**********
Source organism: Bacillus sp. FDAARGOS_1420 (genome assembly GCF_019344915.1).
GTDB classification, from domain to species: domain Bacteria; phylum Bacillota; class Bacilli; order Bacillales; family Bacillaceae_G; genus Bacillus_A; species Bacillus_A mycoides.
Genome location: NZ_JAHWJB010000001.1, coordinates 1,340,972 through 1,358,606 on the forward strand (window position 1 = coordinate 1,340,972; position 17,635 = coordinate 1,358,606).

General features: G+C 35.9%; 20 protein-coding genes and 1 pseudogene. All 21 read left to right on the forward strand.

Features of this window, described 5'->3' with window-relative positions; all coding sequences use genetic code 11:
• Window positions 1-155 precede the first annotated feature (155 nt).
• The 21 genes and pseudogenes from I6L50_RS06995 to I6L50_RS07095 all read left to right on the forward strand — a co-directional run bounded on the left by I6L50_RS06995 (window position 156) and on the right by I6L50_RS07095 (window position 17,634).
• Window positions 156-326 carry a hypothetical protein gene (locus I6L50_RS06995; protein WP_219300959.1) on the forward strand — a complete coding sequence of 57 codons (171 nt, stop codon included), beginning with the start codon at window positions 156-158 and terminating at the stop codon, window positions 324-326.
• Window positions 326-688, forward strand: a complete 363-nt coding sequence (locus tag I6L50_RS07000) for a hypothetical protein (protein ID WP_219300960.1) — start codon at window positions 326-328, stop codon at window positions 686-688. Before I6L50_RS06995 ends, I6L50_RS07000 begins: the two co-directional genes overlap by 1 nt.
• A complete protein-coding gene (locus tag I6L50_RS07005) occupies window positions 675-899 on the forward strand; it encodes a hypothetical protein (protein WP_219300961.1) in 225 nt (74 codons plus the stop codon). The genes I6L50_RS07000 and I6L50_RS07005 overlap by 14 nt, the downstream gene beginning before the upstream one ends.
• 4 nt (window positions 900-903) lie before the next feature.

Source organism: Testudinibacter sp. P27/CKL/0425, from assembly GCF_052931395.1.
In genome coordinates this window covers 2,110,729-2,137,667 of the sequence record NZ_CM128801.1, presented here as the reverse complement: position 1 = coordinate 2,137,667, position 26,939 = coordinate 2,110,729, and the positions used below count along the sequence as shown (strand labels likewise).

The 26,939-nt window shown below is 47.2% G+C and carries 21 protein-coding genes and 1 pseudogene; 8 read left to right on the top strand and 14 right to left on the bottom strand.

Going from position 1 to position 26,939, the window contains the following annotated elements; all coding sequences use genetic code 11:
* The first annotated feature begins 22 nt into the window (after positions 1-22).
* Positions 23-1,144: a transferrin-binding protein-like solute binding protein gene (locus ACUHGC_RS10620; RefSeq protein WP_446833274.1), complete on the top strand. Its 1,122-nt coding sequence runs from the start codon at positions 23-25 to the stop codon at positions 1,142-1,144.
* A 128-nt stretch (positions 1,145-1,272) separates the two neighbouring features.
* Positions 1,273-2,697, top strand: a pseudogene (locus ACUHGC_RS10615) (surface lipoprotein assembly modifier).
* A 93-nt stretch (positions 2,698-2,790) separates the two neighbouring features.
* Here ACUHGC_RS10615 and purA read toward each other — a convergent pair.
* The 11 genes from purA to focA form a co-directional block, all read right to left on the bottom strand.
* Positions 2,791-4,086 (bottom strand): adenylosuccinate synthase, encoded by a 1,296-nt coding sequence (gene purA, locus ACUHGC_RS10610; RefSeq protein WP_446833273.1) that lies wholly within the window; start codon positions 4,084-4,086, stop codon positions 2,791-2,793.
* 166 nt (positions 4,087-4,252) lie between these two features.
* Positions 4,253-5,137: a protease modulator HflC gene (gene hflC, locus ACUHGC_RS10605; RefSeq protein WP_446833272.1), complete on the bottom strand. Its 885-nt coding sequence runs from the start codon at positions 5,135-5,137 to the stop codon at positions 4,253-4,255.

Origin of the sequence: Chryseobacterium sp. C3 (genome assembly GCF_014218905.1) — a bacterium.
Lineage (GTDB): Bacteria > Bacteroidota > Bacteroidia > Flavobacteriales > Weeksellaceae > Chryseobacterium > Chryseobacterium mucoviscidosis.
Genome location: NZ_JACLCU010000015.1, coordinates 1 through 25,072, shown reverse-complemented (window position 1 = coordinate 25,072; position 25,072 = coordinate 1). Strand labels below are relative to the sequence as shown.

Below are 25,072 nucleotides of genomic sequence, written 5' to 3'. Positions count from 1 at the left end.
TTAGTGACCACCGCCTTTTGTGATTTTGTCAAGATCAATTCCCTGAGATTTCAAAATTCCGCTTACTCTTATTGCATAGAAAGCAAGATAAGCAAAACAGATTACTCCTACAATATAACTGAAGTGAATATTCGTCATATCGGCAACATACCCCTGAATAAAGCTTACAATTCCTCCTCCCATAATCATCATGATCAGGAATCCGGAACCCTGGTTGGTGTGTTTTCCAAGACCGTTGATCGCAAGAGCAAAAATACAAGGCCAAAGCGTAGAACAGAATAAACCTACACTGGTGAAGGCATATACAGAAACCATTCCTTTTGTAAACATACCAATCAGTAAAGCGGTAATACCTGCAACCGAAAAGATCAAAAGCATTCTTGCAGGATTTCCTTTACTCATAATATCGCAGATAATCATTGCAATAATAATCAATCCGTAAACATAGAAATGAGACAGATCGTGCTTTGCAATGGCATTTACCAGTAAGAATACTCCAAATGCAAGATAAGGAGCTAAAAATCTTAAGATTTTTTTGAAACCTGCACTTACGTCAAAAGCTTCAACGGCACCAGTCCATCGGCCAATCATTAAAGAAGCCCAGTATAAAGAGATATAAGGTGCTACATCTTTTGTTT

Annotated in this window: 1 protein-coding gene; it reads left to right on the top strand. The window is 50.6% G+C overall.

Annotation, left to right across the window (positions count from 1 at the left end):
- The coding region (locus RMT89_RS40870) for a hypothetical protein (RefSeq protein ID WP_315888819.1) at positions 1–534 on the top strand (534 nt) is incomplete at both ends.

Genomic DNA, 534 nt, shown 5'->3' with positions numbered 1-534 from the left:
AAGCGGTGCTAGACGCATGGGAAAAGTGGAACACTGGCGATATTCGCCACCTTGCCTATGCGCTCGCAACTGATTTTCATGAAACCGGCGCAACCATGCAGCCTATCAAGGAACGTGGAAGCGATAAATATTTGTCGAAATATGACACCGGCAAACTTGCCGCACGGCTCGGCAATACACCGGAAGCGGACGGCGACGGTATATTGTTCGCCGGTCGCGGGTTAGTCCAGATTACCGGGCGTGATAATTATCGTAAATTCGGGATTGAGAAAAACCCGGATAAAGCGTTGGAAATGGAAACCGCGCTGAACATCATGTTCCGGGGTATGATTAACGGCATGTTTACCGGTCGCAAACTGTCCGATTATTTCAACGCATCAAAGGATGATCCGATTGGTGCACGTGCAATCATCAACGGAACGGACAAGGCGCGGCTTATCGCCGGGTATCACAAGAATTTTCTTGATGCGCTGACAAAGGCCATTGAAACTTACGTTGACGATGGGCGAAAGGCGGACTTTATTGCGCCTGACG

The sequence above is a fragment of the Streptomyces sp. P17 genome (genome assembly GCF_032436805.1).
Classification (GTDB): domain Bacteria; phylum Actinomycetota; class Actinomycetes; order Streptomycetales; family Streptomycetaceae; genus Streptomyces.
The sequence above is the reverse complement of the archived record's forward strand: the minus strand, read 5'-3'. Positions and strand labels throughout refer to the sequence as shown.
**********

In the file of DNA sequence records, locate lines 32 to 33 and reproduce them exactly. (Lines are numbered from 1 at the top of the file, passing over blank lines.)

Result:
Annotation, left to right across the window (positions count from 1 at the left end):
- The coding region (locus RMT89_RS40870) for a hypothetical protein (RefSeq protein ID WP_315888819.1) at positions 1–534 on the top strand (534 nt) is incomplete at both ends.